<< Originally posted at: vmware.com/go/mikeroy-journey >>
A wise man once told me that success is part opportunity, part timing, part preparation, and finally, part luck. I add to that list risk and willingness to embrace change.
Coming from a unique and diverse background, I often struggled with a career path that didn’t quite fit who I was. I was very happy as the SysAdmin (Systems Administrator) at a small data center in Toronto, when a unique opportunity came across my lap. That opportunity quickly fell through: the company presented me a false view of their own stability and went belly-up two months after I relocated from Toronto, about 20 days from Christmas. So, I went work for a local Apple support center.
But in 2009, opportunity happened. A teammate of mine got an interview at VMware for a new Fusion support team, and they needed Apple experts. A thorough interview later, they offered me a position, and we moved to create what I consider the best support team with which I’ve had the pleasure of working with.
We not only had a strong technical group (most of whom by now have moved on to more technical roles in and outside of VMware), but we also had a synergy that I’ve not seen outside of VMware Global Support. We helped each other out to balance our workloads, we shared each other’s knowledge so that we all became experts in our own right, and we knew just how to satisfy the thousands of Fusion customers with from the simplest of things to the complex. It was more than just understanding their problems; it was understanding their situation, what they were really trying to do, and how we were able to help them get there. This meant helping people do things as simple as running QuickBooks on the Mac, to things as crazy as getting sewing machines to work in Windows 95. We worked directly with our Engineering and Product Management team to better the product with direct customer feedback, and they worked with us to help figure out the root causes of the most complex of bugs, all in the name of a superior customer experience.
At one point, I even went on-site to a nearby customer to see what they were experiencing in person, which lead to some fantastic graphics performance improvements that we were able to make in the product. The customer was impressed, and we got valuable input that helped us make better decisions in the end. It felt like a closed loop, and it was fantastically empowering and satisfying.
So, that’s how I started at VMware, but the journey didn’t stop there. I dug in deep. I made goals to visit headquarters in Palo Alto, California and to attend VMworld. I grew into the role as the technical team leader, engaging with product management and the developers behind Fusion.
But everyone was talking cloud, so when an opening came up on the vCloud Support team, with much deliberation I made the switch. I fast-tracked through VCP and vCloud training, cramming more in my mind than ever. Before I knew it, I was taking tickets and helping the biggest enterprises realize the benefit of what VMware had promised through vCloud.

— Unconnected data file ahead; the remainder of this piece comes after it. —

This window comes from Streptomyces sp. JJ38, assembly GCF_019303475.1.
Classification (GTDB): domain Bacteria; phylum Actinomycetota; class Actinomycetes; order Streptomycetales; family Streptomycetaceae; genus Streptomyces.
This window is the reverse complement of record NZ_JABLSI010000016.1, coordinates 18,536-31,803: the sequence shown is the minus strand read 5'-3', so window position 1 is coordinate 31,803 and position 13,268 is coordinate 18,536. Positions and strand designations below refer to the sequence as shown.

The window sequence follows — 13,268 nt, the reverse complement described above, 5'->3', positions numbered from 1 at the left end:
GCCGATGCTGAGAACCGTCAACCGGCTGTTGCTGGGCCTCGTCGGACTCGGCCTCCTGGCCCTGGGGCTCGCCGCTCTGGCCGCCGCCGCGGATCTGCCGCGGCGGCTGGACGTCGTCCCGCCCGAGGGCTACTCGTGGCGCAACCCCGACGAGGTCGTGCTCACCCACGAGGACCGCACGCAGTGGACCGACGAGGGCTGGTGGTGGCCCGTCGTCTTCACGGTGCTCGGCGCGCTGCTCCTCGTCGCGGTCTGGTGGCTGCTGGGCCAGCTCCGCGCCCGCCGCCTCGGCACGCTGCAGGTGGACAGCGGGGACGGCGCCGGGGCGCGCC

As the months went by, I started to hit my stride, and I loved it. Then, out of the blue, I got an email from a colleague in Marketing: ‘Hey, I’m looking for someone who knows vCloud and Marketing, know anyone?’ Opportunity looked me in the eye… Was I prepared? I suggested that perhaps I would be a good fit, and went through a very lengthy vetting and interview process to finally secure the position of “Product Marketing Manager – Cloud Services”. My managers were more than happy to help me make the move to this new department.
In this role I was able to guide development and marketing efforts for vCloud Connector, vcloud.vmware.com, and the vCloud Service Evaluation. But things didn’t stop there… You see, we were quietly building this thing called a “Hybrid Cloud”. Now, no one knew what a Hybrid Cloud was, but my team was building it, and vCloud Connector was a centerpiece in its design.
So, a year and a bit in, another opportunity came… we needed a Technical Marketing Manager in the San Francisco Bay area to work out of VMware’s headquarters. At the same time I raised my hand, my colleagues also unanimously agreed, “He’s the right person for the job.” There it was… the right person, the right luck, the right opportunity.
I needed to know everything about how a data center works. I needed to know vCloud. I needed to know what drove people crazy about software, and what the next steps in the cloud game were going to be. I needed to manage projects, and speak in front of hundreds of customers without skipping a beat. Turns out, I was prepared.
And so, that’s where I am today. Writing this from my cube at VMware headquarters in Palo Alto, the sun setting on this October day, ready to take on all the opportunities this new and amazing business will present. Mobility is tough in many organizations, and I am unbelievably grateful for the opportunities that VMware has presented me. Ultimately, we can choose to stay content, or we can choose to jump in the deep end with something new, something risky, but something exciting.
To that end, I say that success is a journey, not a destination. Don’t be afraid to take on something that has never been done before, you never know where it may lead you, and you just might have fun along the way.